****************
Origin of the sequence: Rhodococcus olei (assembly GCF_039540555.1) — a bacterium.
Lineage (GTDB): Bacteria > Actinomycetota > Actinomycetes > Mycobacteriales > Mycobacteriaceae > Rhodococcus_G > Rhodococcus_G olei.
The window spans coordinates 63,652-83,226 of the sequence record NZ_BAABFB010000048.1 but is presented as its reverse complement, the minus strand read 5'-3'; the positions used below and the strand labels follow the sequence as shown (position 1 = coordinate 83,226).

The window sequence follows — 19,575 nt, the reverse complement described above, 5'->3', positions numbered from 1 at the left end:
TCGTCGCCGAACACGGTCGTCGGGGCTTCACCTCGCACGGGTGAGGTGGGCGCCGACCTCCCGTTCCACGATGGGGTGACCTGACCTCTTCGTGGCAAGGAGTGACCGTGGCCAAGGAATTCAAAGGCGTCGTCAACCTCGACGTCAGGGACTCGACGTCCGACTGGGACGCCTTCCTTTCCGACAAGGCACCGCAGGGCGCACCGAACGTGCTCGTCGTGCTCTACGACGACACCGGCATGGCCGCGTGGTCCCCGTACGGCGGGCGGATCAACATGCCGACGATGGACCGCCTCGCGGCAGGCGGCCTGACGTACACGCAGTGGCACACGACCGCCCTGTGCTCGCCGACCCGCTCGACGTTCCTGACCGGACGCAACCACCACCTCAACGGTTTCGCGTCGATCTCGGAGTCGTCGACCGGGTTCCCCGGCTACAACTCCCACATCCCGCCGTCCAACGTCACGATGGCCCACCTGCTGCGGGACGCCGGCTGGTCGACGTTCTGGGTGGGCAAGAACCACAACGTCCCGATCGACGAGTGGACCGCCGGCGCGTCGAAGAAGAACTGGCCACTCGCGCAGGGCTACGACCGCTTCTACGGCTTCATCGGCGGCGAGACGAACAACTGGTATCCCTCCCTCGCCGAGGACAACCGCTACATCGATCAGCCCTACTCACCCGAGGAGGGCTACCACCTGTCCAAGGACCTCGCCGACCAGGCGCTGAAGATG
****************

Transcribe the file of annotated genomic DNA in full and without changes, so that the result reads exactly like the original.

Origin of the sequence: Rhodococcus olei (assembly GCF_039540555.1) — a bacterium.
Lineage (GTDB): Bacteria > Actinomycetota > Actinomycetes > Mycobacteriales > Mycobacteriaceae > Rhodococcus_G > Rhodococcus_G olei.
The window spans coordinates 63,652-83,226 of the sequence record NZ_BAABFB010000048.1 but is presented as its reverse complement, the minus strand read 5'-3'; the positions used below and the strand labels follow the sequence as shown (position 1 = coordinate 83,226).

The window sequence follows — 19,575 nt, the reverse complement described above, 5'->3', positions numbered from 1 at the left end:
TCGTCGCCGAACACGGTCGTCGGGGCTTCACCTCGCACGGGTGAGGTGGGCGCCGACCTCCCGTTCCACGATGGGGTGACCTGACCTCTTCGTGGCAAGGAGTGACCGTGGCCAAGGAATTCAAAGGCGTCGTCAACCTCGACGTCAGGGACTCGACGTCCGACTGGGACGCCTTCCTTTCCGACAAGGCACCGCAGGGCGCACCGAACGTGCTCGTCGTGCTCTACGACGACACCGGCATGGCCGCGTGGTCCCCGTACGGCGGGCGGATCAACATGCCGACGATGGACCGCCTCGCGGCAGGCGGCCTGACGTACACGCAGTGGCACACGACCGCCCTGTGCTCGCCGACCCGCTCGACGTTCCTGACCGGACGCAACCACCACCTCAACGGTTTCGCGTCGATCTCGGAGTCGTCGACCGGGTTCCCCGGCTACAACTCCCACATCCCGCCGTCCAACGTCACGATGGCCCACCTGCTGCGGGACGCCGGCTGGTCGACGTTCTGGGTGGGCAAGAACCACAACGTCCCGATCGACGAGTGGACCGCCGGCGCGTCGAAGAAGAACTGGCCACTCGCGCAGGGCTACGACCGCTTCTACGGCTTCATCGGCGGCGAGACGAACAACTGGTATCCCTCCCTCGCCGAGGACAACCGCTACATCGATCAGCCCTACTCACCCGAGGAGGGCTACCACCTGTCCAAGGACCTCGCCGACCAGGCGCTGAAGATG